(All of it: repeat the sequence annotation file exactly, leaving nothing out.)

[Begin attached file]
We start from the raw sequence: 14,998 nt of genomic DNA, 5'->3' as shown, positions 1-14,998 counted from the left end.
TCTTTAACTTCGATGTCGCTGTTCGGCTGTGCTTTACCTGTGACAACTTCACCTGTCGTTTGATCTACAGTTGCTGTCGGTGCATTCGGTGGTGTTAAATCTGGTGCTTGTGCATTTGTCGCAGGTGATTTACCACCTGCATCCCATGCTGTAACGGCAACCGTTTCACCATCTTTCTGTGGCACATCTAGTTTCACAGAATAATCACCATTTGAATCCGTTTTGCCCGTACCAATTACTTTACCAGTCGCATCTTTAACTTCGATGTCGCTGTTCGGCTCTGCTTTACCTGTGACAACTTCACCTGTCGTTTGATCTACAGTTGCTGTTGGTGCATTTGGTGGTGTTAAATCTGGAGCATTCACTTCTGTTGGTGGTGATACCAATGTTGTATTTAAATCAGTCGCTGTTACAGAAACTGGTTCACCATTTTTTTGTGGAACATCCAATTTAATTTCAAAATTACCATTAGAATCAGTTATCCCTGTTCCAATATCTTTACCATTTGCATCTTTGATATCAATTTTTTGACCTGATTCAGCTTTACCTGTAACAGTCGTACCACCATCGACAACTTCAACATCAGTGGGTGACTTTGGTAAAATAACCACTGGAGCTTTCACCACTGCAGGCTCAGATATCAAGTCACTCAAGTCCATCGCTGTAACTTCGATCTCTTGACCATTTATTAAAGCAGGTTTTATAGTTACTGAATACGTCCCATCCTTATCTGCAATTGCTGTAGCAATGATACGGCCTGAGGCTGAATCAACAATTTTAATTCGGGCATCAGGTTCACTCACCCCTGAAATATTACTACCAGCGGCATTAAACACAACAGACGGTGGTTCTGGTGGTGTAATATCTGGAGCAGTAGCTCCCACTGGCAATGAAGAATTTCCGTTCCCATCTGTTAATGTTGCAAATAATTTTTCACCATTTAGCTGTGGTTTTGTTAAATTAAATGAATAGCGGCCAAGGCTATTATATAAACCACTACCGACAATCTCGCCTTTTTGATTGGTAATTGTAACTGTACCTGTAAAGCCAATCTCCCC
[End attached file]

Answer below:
We start from the raw sequence: 14,998 nt of genomic DNA, 5'->3' as shown, positions 1-14,998 counted from the left end.
TCTTTAACTTCGATGTCGCTGTTCGGCTGTGCTTTACCTGTGACAACTTCACCTGTCGTTTGATCTACAGTTGCTGTCGGTGCATTCGGTGGTGTTAAATCTGGTGCTTGTGCATTTGTCGCAGGTGATTTACCACCTGCATCCCATGCTGTAACGGCAACCGTTTCACCATCTTTCTGTGGCACATCTAGTTTCACAGAATAATCACCATTTGAATCCGTTTTGCCCGTACCAATTACTTTACCAGTCGCATCTTTAACTTCGATGTCGCTGTTCGGCTCTGCTTTACCTGTGACAACTTCACCTGTCGTTTGATCTACAGTTGCTGTTGGTGCATTTGGTGGTGTTAAATCTGGAGCATTCACTTCTGTTGGTGGTGATACCAATGTTGTATTTAAATCAGTCGCTGTTACAGAAACTGGTTCACCATTTTTTTGTGGAACATCCAATTTAATTTCAAAATTACCATTAGAATCAGTTATCCCTGTTCCAATATCTTTACCATTTGCATCTTTGATATCAATTTTTTGACCTGATTCAGCTTTACCTGTAACAGTCGTACCACCATCGACAACTTCAACATCAGTGGGTGACTTTGGTAAAATAACCACTGGAGCTTTCACCACTGCAGGCTCAGATATCAAGTCACTCAAGTCCATCGCTGTAACTTCGATCTCTTGACCATTTATTAAAGCAGGTTTTATAGTTACTGAATACGTCCCATCCTTATCTGCAATTGCTGTAGCAATGATACGGCCTGAGGCTGAATCAACAATTTTAATTCGGGCATCAGGTTCACTCACCCCTGAAATATTACTACCAGCGGCATTAAACACAACAGACGGTGGTTCTGGTGGTGTAATATCTGGAGCAGTAGCTCCCACTGGCAATGAAGAATTTCCGTTCCCATCTGTTAATGTTGCAAATAATTTTTCACCATTTAGCTGTGGTTTTGTTAAATTAAATGAATAGCGGCCAAGGCTATTATATAAACCACTACCGACAATCTCGCCTTTTTGATTGGTAATTGTAACTGTACCTGTAAAGCCAATCTCCCC